|C H A P T E R 3|
Design Patterns and Frameworks
This chapter presents some terminology and general concepts surrounding design patterns that are useful in the architecture of web applications. It outlines several commonly used patterns and introduces some frameworks that simplify the process of developing web applications.
Design patterns provide architectural solutions to common software design problems. These patterns have emerged over time through the experience and insights of developers. This section introduces some basic patterns that might prove helpful in the context of developing web applications.
Front Controllers are responsible for routing incoming user requests. In addition, they can enforce navigation in web applications. When users are in sections of a web application where they can browse freely, the Front Controller simply relays the request to the appropriate page. For example, in an e-commerce application, the customer browses through a product catalog. In controlled sections in which users must follow a specific path through the application, the Front Controller can validate the incoming requests and route them accordingly. For example, a customer wants to buy the items in a shopping cart. That customer is required to follow a particular route to complete the purchase successfully.
A Front Controller provides a single entry point through which requests for several resources in a web application pass. One Front Controller might handle all requests to the application. Several Front Controllers might handle requests for portions of the application. Typically implemented as servlets, Front Controllers are frequently used for the following tasks:
Front Controllers can reduce duplication of code in JSP pages, especially in cases where several resources require the same processing. Examples might include ensuring that the user's profile has been found, obtaining the data corresponding to a product ID, and so forth.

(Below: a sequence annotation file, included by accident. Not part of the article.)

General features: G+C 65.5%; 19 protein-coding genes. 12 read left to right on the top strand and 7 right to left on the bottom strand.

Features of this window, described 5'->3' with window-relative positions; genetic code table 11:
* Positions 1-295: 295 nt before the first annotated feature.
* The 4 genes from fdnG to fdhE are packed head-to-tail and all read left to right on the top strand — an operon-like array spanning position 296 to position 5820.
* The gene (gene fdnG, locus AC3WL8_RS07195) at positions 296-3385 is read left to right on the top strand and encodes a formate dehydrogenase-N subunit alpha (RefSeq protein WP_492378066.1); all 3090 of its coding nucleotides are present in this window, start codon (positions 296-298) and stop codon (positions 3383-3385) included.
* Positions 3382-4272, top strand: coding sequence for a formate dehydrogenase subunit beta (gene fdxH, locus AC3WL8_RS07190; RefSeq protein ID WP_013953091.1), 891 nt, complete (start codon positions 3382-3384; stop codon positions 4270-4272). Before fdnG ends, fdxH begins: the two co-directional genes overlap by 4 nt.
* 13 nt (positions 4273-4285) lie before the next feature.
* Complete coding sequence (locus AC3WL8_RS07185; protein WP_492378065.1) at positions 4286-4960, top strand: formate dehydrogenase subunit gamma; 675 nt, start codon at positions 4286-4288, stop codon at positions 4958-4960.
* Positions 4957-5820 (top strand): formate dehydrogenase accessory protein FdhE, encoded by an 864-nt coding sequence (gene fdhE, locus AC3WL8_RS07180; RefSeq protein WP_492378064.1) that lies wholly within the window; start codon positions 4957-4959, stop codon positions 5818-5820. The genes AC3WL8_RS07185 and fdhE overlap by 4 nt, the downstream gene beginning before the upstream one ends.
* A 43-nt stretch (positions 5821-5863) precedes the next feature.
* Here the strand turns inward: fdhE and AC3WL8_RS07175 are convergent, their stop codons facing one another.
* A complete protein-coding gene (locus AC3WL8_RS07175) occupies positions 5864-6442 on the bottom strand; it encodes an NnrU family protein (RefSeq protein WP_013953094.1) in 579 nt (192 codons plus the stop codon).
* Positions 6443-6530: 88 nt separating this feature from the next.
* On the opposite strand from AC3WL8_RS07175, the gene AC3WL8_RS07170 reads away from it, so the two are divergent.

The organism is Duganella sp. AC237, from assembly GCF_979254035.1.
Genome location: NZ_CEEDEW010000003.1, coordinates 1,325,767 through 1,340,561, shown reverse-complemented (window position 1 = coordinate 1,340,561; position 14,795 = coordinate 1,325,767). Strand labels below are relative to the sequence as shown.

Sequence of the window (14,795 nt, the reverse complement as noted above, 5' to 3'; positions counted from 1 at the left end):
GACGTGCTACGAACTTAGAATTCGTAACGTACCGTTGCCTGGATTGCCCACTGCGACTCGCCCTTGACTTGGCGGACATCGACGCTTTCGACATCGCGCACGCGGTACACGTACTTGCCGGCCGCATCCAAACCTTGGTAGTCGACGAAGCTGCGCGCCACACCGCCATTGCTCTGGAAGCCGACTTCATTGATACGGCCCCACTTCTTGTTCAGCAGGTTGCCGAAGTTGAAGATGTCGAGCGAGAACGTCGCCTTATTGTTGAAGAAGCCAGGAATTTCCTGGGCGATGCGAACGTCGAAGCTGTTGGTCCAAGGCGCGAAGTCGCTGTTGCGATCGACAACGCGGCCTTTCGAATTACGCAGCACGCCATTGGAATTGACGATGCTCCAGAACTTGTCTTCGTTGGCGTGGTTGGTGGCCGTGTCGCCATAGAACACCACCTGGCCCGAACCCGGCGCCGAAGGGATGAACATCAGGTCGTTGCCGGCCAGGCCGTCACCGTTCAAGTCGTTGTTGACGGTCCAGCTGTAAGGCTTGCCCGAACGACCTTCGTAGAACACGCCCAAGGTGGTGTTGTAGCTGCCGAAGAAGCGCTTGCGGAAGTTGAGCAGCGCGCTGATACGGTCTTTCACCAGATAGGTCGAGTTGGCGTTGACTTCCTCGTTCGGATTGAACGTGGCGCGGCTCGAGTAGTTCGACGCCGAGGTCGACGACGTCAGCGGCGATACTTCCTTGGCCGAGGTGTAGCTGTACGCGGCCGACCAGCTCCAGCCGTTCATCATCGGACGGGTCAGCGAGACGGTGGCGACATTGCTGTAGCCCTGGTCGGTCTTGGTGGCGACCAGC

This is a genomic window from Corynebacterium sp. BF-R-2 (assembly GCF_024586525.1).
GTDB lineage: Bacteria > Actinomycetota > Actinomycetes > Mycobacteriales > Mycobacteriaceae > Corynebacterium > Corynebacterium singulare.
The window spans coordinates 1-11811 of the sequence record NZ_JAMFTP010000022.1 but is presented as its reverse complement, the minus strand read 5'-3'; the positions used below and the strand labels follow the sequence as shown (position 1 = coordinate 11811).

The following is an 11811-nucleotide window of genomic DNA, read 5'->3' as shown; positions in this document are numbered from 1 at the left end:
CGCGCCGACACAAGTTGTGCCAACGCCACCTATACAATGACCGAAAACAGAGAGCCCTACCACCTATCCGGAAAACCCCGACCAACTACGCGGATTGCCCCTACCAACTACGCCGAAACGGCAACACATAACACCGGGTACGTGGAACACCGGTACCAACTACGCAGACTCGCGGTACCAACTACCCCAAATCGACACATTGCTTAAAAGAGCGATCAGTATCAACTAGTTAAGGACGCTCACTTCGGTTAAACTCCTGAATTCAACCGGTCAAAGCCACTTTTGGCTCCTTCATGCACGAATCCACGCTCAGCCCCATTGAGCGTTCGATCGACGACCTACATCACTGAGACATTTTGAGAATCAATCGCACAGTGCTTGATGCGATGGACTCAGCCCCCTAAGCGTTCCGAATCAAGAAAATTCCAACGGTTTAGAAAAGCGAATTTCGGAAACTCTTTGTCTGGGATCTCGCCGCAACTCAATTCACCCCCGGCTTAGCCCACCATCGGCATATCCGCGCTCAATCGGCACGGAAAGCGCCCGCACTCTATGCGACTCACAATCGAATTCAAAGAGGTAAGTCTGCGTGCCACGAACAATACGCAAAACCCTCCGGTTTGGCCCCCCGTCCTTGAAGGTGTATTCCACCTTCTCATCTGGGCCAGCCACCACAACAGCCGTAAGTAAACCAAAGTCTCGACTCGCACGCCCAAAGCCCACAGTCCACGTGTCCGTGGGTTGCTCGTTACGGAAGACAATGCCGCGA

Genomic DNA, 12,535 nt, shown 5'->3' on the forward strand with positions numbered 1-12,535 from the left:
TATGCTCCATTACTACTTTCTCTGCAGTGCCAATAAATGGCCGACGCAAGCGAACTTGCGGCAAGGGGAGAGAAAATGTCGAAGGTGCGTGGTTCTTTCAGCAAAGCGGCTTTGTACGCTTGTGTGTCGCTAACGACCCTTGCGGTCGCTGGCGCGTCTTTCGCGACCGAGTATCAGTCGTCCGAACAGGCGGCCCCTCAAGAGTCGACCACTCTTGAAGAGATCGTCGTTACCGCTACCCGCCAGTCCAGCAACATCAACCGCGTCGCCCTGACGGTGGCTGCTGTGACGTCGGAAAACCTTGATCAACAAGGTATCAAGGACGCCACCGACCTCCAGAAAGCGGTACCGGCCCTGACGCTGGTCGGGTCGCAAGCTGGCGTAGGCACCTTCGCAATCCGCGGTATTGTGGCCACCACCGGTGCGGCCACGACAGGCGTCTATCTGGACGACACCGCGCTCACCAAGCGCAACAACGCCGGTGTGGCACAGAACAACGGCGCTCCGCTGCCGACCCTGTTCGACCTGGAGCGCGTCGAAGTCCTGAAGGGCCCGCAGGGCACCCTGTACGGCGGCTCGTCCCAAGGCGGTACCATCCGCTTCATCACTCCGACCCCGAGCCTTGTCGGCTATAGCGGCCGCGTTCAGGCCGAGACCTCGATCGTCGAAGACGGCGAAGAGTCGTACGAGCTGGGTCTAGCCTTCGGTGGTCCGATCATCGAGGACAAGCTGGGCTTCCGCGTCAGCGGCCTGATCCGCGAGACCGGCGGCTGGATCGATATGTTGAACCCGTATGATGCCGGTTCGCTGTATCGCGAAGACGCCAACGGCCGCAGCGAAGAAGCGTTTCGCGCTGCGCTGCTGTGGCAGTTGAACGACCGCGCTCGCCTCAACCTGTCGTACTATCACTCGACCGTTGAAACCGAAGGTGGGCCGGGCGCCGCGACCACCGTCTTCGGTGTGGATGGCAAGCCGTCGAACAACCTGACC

You can maintain and control a web application more effectively if you funnel all client requests through a Front Controller. Functions such as view selection, security, and template creation can be centralized in this design pattern. The Front Controller applies these functions consistently across all pages or views. Consequently, when the behavior of these functions needs to change, only the Front Controller and its helper classes need to be changed. They constitute a relatively small portion of the application.
In the two-tier form of a web application, shown in FIGURE 3-1, the recommended approach is for the Front Controller to deal with user requests. The Front Controller also determines which presentation element is to be shown to users and which data is to be used for the chosen presentation. This strategy contrasts to the traditional approach in which each user request must be mapped to a separate view.
Note that Front Controllers do not have to route requests directly to Views. You can chain them so that, for instance, one Front Controller accesses user profile information. Then it could forward that profile to another Front Controller.
For information on creating a servlet as a Front Controller using the Forte for Java IDE, see Using the Servlet as a Front Controller.
Typically, the Front Controller coordinates user navigation, using the Dispatcher subpattern for this purpose. As shown in FIGURE 3-2, the Front Controller processes a request. Perhaps the user might want to check out items in a shopping cart of an e-commerce application.
Dispatcher code could be contained within the Front Controller servlet, or in a separate class. In practice, the Dispatcher instructs the Front Controller where to forward the request. In the Front Controller design pattern, the Dispatcher encapsulates the behavior that controls which views the user sees.
When web resources differ based on the type of client, you can use a View Mapper to assist the Dispatcher mechanism. Such clients could include a web browser, personal desktop assistant, or cell phone. For instance, you might be developing a web application that retrieves information about waves and tides. In this situation, your users might want to view this data from desktop personal computers or cell phones. Instead of dispatching to a single JSP page, your web application might use the View Mapper to send a different JSP page, depending on the type of client.
5. The application subsequently forwards the request to the specific view intended for the user's client, as shown in FIGURE 3-3.
In your wave and tide application, you might not initially know whether you wanted to display the information on a PDA or on a phone. In this case, the View Mapper would enable you to create alternative objects or families of objects.
The Front Controller servlet can easily become quite large and unwieldy. Therefore, use Helper classes to break out specific features and make the application easier to build and maintain. Here are some tasks that can be encapsulated as Helper classes:
You can implement Helpers as regular Java classes. See Using Additional Classes or Beans for details.